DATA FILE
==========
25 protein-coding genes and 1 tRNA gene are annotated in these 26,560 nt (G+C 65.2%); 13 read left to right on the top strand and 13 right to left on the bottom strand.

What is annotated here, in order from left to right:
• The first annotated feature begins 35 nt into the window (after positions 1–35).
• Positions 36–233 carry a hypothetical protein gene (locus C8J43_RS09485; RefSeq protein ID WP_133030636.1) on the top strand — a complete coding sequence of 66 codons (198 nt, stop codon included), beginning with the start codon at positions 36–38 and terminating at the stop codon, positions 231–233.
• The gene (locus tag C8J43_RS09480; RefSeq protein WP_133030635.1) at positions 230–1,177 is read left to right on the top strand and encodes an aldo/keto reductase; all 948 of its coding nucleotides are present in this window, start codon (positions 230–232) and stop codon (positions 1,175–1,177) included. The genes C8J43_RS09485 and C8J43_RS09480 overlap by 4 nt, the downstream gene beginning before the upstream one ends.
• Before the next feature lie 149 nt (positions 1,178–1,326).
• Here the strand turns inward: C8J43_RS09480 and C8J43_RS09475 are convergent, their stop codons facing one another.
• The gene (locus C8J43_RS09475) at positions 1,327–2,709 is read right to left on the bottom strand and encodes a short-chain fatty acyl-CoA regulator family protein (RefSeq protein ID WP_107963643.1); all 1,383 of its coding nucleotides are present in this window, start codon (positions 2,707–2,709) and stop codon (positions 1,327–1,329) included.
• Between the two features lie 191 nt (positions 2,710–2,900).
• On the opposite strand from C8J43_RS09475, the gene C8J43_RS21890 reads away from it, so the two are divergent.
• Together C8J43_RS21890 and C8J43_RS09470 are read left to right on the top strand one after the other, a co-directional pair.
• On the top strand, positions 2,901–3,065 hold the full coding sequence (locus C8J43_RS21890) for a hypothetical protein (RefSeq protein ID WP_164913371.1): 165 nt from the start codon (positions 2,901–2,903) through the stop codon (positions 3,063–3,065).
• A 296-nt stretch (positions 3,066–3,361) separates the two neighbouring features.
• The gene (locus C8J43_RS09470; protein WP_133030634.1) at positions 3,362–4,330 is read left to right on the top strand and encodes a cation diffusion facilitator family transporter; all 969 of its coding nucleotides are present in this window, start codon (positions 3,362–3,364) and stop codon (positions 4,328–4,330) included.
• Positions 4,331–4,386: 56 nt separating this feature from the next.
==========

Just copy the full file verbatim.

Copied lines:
25 protein-coding genes and 1 tRNA gene are annotated in these 26,560 nt (G+C 65.2%); 13 read left to right on the top strand and 13 right to left on the bottom strand.

What is annotated here, in order from left to right:
• The first annotated feature begins 35 nt into the window (after positions 1–35).
• Positions 36–233 carry a hypothetical protein gene (locus C8J43_RS09485; RefSeq protein ID WP_133030636.1) on the top strand — a complete coding sequence of 66 codons (198 nt, stop codon included), beginning with the start codon at positions 36–38 and terminating at the stop codon, positions 231–233.
• The gene (locus tag C8J43_RS09480; RefSeq protein WP_133030635.1) at positions 230–1,177 is read left to right on the top strand and encodes an aldo/keto reductase; all 948 of its coding nucleotides are present in this window, start codon (positions 230–232) and stop codon (positions 1,175–1,177) included. The genes C8J43_RS09485 and C8J43_RS09480 overlap by 4 nt, the downstream gene beginning before the upstream one ends.
• Before the next feature lie 149 nt (positions 1,178–1,326).
• Here the strand turns inward: C8J43_RS09480 and C8J43_RS09475 are convergent, their stop codons facing one another.
• The gene (locus C8J43_RS09475) at positions 1,327–2,709 is read right to left on the bottom strand and encodes a short-chain fatty acyl-CoA regulator family protein (RefSeq protein ID WP_107963643.1); all 1,383 of its coding nucleotides are present in this window, start codon (positions 2,707–2,709) and stop codon (positions 1,327–1,329) included.
• Between the two features lie 191 nt (positions 2,710–2,900).
• On the opposite strand from C8J43_RS09475, the gene C8J43_RS21890 reads away from it, so the two are divergent.
• Together C8J43_RS21890 and C8J43_RS09470 are read left to right on the top strand one after the other, a co-directional pair.
• On the top strand, positions 2,901–3,065 hold the full coding sequence (locus C8J43_RS21890) for a hypothetical protein (RefSeq protein ID WP_164913371.1): 165 nt from the start codon (positions 2,901–2,903) through the stop codon (positions 3,063–3,065).
• A 296-nt stretch (positions 3,066–3,361) separates the two neighbouring features.
• The gene (locus C8J43_RS09470; protein WP_133030634.1) at positions 3,362–4,330 is read left to right on the top strand and encodes a cation diffusion facilitator family transporter; all 969 of its coding nucleotides are present in this window, start codon (positions 3,362–3,364) and stop codon (positions 4,328–4,330) included.
• Positions 4,331–4,386: 56 nt separating this feature from the next.